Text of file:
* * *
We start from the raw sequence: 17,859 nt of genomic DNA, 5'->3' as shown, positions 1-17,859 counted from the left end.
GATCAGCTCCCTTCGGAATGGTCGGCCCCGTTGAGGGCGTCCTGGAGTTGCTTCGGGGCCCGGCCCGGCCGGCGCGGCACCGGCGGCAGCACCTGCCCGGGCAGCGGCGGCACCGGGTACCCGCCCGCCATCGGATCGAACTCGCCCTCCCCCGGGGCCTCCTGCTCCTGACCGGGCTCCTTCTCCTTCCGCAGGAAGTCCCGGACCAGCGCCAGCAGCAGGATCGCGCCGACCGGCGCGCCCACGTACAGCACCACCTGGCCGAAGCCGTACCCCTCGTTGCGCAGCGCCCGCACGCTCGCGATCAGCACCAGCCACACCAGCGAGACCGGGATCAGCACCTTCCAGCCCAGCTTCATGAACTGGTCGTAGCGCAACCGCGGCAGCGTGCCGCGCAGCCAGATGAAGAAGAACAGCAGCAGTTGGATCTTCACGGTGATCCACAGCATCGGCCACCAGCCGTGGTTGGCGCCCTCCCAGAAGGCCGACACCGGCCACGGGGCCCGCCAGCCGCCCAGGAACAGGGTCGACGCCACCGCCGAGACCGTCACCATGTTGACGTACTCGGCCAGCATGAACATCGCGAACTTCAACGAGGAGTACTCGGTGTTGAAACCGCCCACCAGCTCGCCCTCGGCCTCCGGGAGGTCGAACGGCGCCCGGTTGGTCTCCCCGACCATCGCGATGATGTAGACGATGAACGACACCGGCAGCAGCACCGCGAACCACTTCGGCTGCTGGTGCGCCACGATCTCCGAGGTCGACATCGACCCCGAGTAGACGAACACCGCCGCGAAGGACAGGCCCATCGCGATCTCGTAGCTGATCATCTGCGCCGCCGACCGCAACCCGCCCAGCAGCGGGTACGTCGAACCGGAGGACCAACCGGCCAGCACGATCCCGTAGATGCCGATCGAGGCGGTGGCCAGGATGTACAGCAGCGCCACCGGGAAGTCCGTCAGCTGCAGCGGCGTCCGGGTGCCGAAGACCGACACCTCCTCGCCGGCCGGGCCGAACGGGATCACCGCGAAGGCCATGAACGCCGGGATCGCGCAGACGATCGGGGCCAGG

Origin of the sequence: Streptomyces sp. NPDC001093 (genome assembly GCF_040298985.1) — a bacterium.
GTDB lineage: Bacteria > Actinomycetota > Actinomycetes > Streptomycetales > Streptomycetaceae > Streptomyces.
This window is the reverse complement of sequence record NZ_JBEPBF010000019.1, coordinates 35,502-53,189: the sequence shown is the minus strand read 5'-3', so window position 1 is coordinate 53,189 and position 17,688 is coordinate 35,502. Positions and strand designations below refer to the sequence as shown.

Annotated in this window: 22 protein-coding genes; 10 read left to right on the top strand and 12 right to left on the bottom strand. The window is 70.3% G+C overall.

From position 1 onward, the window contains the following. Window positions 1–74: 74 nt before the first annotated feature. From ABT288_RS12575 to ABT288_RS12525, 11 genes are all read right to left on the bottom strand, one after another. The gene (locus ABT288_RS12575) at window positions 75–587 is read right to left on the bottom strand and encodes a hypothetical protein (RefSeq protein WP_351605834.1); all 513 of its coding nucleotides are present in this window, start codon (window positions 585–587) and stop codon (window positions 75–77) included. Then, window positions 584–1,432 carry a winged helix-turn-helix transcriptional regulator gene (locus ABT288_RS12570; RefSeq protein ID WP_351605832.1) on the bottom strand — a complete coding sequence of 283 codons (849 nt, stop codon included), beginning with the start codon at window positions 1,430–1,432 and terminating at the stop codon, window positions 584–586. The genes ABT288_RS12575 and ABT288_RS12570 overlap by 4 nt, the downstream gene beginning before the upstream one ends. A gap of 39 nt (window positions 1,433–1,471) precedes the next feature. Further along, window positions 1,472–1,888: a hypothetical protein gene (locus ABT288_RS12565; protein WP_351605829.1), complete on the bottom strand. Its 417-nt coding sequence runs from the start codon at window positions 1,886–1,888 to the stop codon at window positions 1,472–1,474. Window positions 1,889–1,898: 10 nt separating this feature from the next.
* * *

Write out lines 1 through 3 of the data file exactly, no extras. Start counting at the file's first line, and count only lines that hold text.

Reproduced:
We start from the raw sequence: 17,859 nt of genomic DNA, 5'->3' as shown, positions 1-17,859 counted from the left end.
GATCAGCTCCCTTCGGAATGGTCGGCCCCGTTGAGGGCGTCCTGGAGTTGCTTCGGGGCCCGGCCCGGCCGGCGCGGCACCGGCGGCAGCACCTGCCCGGGCAGCGGCGGCACCGGGTACCCGCCCGCCATCGGATCGAACTCGCCCTCCCCCGGGGCCTCCTGCTCCTGACCGGGCTCCTTCTCCTTCCGCAGGAAGTCCCGGACCAGCGCCAGCAGCAGGATCGCGCCGACCGGCGCGCCCACGTACAGCACCACCTGGCCGAAGCCGTACCCCTCGTTGCGCAGCGCCCGCACGCTCGCGATCAGCACCAGCCACACCAGCGAGACCGGGATCAGCACCTTCCAGCCCAGCTTCATGAACTGGTCGTAGCGCAACCGCGGCAGCGTGCCGCGCAGCCAGATGAAGAAGAACAGCAGCAGTTGGATCTTCACGGTGATCCACAGCATCGGCCACCAGCCGTGGTTGGCGCCCTCCCAGAAGGCCGACACCGGCCACGGGGCCCGCCAGCCGCCCAGGAACAGGGTCGACGCCACCGCCGAGACCGTCACCATGTTGACGTACTCGGCCAGCATGAACATCGCGAACTTCAACGAGGAGTACTCGGTGTTGAAACCGCCCACCAGCTCGCCCTCGGCCTCCGGGAGGTCGAACGGCGCCCGGTTGGTCTCCCCGACCATCGCGATGATGTAGACGATGAACGACACCGGCAGCAGCACCGCGAACCACTTCGGCTGCTGGTGCGCCACGATCTCCGAGGTCGACATCGACCCCGAGTAGACGAACACCGCCGCGAAGGACAGGCCCATCGCGATCTCGTAGCTGATCATCTGCGCCGCCGACCGCAACCCGCCCAGCAGCGGGTACGTCGAACCGGAGGACCAACCGGCCAGCACGATCCCGTAGATGCCGATCGAGGCGGTGGCCAGGATGTACAGCAGCGCCACCGGGAAGTCCGTCAGCTGCAGCGGCGTCCGGGTGCCGAAGACCGACACCTCCTCGCCGGCCGGGCCGAACGGGATCACCGCGAAGGCCATGAACGCCGGGATCGCGCAGACGATCGGGGCCAGG

Origin of the sequence: Streptomyces sp. NPDC001093 (genome assembly GCF_040298985.1) — a bacterium.